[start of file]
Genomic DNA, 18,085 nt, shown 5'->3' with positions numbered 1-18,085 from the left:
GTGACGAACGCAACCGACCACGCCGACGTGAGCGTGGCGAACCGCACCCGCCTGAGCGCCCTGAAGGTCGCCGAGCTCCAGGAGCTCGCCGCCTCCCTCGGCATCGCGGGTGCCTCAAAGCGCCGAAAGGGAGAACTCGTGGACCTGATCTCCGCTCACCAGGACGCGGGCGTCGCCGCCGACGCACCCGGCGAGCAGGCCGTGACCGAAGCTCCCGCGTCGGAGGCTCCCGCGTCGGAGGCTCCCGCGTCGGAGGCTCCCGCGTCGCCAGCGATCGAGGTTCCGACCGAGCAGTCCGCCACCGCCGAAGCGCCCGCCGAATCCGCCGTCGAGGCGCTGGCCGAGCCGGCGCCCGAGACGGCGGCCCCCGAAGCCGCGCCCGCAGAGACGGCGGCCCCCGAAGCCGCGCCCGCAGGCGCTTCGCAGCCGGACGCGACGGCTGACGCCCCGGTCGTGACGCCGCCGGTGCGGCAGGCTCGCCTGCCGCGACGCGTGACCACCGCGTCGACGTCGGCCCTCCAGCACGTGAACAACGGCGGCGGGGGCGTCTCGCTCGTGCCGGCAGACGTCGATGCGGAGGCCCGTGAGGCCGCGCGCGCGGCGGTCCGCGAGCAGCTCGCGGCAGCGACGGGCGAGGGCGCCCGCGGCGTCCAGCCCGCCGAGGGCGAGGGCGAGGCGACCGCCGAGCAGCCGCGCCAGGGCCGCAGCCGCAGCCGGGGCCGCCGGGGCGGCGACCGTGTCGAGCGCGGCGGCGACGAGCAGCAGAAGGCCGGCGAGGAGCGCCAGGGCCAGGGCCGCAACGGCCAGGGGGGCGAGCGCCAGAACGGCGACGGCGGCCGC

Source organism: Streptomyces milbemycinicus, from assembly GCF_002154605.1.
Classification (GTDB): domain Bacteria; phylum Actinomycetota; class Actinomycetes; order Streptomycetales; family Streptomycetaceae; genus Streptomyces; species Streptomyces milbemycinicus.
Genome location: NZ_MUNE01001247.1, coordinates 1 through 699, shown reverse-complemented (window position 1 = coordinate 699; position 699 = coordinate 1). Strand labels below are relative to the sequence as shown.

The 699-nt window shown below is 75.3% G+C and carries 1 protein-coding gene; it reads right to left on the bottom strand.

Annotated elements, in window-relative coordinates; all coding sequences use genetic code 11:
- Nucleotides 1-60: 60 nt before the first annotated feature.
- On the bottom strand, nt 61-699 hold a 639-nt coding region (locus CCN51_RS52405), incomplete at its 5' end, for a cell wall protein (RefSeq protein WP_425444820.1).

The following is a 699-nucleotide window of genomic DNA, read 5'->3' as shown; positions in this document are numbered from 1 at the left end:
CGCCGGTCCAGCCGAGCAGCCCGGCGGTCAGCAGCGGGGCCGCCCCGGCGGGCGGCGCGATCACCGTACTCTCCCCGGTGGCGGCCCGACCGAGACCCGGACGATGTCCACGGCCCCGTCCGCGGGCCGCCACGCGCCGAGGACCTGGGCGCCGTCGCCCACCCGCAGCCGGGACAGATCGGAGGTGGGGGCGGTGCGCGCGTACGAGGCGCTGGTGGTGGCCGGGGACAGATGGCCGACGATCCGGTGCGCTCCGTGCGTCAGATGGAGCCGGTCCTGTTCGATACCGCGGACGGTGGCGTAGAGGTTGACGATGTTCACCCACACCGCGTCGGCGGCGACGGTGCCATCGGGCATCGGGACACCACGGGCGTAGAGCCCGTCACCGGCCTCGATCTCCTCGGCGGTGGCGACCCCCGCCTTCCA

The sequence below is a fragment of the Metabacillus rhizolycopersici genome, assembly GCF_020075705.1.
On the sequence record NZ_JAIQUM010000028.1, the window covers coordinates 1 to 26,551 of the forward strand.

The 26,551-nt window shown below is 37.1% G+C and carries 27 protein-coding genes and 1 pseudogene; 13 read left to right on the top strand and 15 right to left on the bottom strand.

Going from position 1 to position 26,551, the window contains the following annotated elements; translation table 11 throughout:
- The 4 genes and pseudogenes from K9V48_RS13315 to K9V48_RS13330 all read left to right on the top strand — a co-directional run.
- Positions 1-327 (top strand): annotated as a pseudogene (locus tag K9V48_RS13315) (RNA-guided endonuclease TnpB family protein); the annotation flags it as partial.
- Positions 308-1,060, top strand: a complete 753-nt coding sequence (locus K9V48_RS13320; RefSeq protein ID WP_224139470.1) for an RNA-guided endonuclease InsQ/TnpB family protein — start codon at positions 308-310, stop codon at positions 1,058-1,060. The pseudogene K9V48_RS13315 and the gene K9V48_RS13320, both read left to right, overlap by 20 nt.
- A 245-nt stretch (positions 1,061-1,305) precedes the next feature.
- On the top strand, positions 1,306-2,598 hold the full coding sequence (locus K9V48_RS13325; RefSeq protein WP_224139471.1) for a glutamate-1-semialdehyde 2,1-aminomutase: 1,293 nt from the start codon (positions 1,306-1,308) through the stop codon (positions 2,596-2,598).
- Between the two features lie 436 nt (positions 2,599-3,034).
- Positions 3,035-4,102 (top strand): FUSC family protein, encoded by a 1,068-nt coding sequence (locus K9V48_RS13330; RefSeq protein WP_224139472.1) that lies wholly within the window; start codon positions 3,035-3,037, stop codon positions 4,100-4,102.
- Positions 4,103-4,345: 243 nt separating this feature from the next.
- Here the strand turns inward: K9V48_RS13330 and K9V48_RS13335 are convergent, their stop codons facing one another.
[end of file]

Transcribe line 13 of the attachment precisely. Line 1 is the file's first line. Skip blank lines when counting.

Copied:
On the sequence record NZ_JAIQUM010000028.1, the window covers coordinates 1 to 26,551 of the forward strand.